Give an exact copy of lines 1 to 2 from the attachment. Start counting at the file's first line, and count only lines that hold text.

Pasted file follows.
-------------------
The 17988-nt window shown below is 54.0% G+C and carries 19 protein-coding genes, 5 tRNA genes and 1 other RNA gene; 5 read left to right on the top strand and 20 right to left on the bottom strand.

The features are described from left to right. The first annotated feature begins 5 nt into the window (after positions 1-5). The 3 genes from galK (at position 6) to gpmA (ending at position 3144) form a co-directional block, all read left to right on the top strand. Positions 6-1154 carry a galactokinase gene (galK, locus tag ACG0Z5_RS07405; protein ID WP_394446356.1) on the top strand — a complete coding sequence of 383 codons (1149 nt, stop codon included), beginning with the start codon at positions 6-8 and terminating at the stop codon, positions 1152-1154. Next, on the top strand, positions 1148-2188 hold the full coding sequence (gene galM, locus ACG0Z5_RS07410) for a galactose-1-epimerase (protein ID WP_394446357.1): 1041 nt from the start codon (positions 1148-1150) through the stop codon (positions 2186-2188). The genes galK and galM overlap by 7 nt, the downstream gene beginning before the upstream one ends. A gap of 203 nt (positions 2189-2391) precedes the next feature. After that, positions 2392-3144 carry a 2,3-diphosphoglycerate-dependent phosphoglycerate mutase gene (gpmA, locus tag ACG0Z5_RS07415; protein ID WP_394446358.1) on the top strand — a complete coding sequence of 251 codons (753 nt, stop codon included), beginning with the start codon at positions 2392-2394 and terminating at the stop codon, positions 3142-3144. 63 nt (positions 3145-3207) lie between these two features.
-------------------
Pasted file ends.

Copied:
The 17988-nt window shown below is 54.0% G+C and carries 19 protein-coding genes, 5 tRNA genes and 1 other RNA gene; 5 read left to right on the top strand and 20 right to left on the bottom strand.

The features are described from left to right. The first annotated feature begins 5 nt into the window (after positions 1-5). The 3 genes from galK (at position 6) to gpmA (ending at position 3144) form a co-directional block, all read left to right on the top strand. Positions 6-1154 carry a galactokinase gene (galK, locus tag ACG0Z5_RS07405; protein ID WP_394446356.1) on the top strand — a complete coding sequence of 383 codons (1149 nt, stop codon included), beginning with the start codon at positions 6-8 and terminating at the stop codon, positions 1152-1154. Next, on the top strand, positions 1148-2188 hold the full coding sequence (gene galM, locus ACG0Z5_RS07410) for a galactose-1-epimerase (protein ID WP_394446357.1): 1041 nt from the start codon (positions 1148-1150) through the stop codon (positions 2186-2188). The genes galK and galM overlap by 7 nt, the downstream gene beginning before the upstream one ends. A gap of 203 nt (positions 2189-2391) precedes the next feature. After that, positions 2392-3144 carry a 2,3-diphosphoglycerate-dependent phosphoglycerate mutase gene (gpmA, locus tag ACG0Z5_RS07415; protein ID WP_394446358.1) on the top strand — a complete coding sequence of 251 codons (753 nt, stop codon included), beginning with the start codon at positions 2392-2394 and terminating at the stop codon, positions 3142-3144. 63 nt (positions 3145-3207) lie between these two features.